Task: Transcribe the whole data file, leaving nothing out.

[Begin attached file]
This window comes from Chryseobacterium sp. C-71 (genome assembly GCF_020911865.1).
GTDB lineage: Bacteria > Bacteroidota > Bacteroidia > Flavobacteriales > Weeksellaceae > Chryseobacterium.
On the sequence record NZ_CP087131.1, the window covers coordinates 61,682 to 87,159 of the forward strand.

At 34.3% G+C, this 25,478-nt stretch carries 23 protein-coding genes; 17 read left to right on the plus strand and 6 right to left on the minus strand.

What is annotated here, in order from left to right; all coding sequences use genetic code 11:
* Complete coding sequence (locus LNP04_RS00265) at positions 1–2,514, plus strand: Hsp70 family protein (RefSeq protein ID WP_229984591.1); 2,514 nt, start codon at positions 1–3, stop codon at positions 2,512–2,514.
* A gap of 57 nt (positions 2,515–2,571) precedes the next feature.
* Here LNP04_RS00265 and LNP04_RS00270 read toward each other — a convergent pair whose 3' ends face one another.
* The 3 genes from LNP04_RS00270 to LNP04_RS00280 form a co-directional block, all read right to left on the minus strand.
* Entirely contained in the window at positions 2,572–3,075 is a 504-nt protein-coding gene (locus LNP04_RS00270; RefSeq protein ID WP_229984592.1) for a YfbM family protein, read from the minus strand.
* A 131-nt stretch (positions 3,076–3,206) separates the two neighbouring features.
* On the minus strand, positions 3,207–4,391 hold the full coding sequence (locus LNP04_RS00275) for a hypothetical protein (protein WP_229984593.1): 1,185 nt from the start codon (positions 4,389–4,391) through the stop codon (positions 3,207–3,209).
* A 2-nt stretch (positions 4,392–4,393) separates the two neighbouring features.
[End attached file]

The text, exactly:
This window comes from Chryseobacterium sp. C-71 (genome assembly GCF_020911865.1).
GTDB lineage: Bacteria > Bacteroidota > Bacteroidia > Flavobacteriales > Weeksellaceae > Chryseobacterium.
On the sequence record NZ_CP087131.1, the window covers coordinates 61,682 to 87,159 of the forward strand.

At 34.3% G+C, this 25,478-nt stretch carries 23 protein-coding genes; 17 read left to right on the plus strand and 6 right to left on the minus strand.

What is annotated here, in order from left to right; all coding sequences use genetic code 11:
* Complete coding sequence (locus LNP04_RS00265) at positions 1–2,514, plus strand: Hsp70 family protein (RefSeq protein ID WP_229984591.1); 2,514 nt, start codon at positions 1–3, stop codon at positions 2,512–2,514.
* A gap of 57 nt (positions 2,515–2,571) precedes the next feature.
* Here LNP04_RS00265 and LNP04_RS00270 read toward each other — a convergent pair whose 3' ends face one another.
* The 3 genes from LNP04_RS00270 to LNP04_RS00280 form a co-directional block, all read right to left on the minus strand.
* Entirely contained in the window at positions 2,572–3,075 is a 504-nt protein-coding gene (locus LNP04_RS00270; RefSeq protein ID WP_229984592.1) for a YfbM family protein, read from the minus strand.
* A 131-nt stretch (positions 3,076–3,206) separates the two neighbouring features.
* On the minus strand, positions 3,207–4,391 hold the full coding sequence (locus LNP04_RS00275) for a hypothetical protein (protein WP_229984593.1): 1,185 nt from the start codon (positions 4,389–4,391) through the stop codon (positions 3,207–3,209).
* A 2-nt stretch (positions 4,392–4,393) separates the two neighbouring features.